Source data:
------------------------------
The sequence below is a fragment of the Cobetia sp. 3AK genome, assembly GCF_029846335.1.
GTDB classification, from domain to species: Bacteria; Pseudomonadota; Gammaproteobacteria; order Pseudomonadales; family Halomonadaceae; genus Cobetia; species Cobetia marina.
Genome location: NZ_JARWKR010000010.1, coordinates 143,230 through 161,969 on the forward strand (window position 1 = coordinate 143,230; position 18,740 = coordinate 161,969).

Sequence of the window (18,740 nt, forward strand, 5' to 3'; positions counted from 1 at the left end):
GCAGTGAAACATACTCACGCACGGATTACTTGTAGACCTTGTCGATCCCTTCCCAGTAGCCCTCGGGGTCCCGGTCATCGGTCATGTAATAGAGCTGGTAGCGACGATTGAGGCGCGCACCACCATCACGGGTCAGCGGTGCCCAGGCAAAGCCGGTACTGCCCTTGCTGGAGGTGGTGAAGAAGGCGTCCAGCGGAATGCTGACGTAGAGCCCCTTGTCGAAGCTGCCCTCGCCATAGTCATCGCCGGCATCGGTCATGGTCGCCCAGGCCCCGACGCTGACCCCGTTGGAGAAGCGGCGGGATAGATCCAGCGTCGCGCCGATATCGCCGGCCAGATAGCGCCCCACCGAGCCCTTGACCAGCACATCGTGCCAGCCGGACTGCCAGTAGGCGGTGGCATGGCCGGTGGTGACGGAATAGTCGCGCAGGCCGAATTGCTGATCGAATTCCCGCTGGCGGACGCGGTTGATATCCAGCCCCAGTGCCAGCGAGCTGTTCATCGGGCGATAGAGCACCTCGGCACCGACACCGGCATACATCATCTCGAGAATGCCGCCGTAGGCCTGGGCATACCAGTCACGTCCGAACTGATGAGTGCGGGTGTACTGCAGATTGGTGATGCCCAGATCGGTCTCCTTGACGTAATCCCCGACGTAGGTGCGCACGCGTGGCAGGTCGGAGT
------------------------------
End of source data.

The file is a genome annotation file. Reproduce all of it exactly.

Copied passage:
The sequence below is a fragment of the Cobetia sp. 3AK genome, assembly GCF_029846335.1.
GTDB classification, from domain to species: Bacteria; Pseudomonadota; Gammaproteobacteria; order Pseudomonadales; family Halomonadaceae; genus Cobetia; species Cobetia marina.
Genome location: NZ_JARWKR010000010.1, coordinates 143,230 through 161,969 on the forward strand (window position 1 = coordinate 143,230; position 18,740 = coordinate 161,969).

Sequence of the window (18,740 nt, forward strand, 5' to 3'; positions counted from 1 at the left end):
GCAGTGAAACATACTCACGCACGGATTACTTGTAGACCTTGTCGATCCCTTCCCAGTAGCCCTCGGGGTCCCGGTCATCGGTCATGTAATAGAGCTGGTAGCGACGATTGAGGCGCGCACCACCATCACGGGTCAGCGGTGCCCAGGCAAAGCCGGTACTGCCCTTGCTGGAGGTGGTGAAGAAGGCGTCCAGCGGAATGCTGACGTAGAGCCCCTTGTCGAAGCTGCCCTCGCCATAGTCATCGCCGGCATCGGTCATGGTCGCCCAGGCCCCGACGCTGACCCCGTTGGAGAAGCGGCGGGATAGATCCAGCGTCGCGCCGATATCGCCGGCCAGATAGCGCCCCACCGAGCCCTTGACCAGCACATCGTGCCAGCCGGACTGCCAGTAGGCGGTGGCATGGCCGGTGGTGACGGAATAGTCGCGCAGGCCGAATTGCTGATCGAATTCCCGCTGGCGGACGCGGTTGATATCCAGCCCCAGTGCCAGCGAGCTGTTCATCGGGCGATAGAGCACCTCGGCACCGACACCGGCATACATCATCTCGAGAATGCCGCCGTAGGCCTGGGCATACCAGTCACGTCCGAACTGATGAGTGCGGGTGTACTGCAGATTGGTGATGCCCAGATCGGTCTCCTTGACGTAATCCCCGACGTAGGTGCGCACGCGTGGCAGGTCGGAGT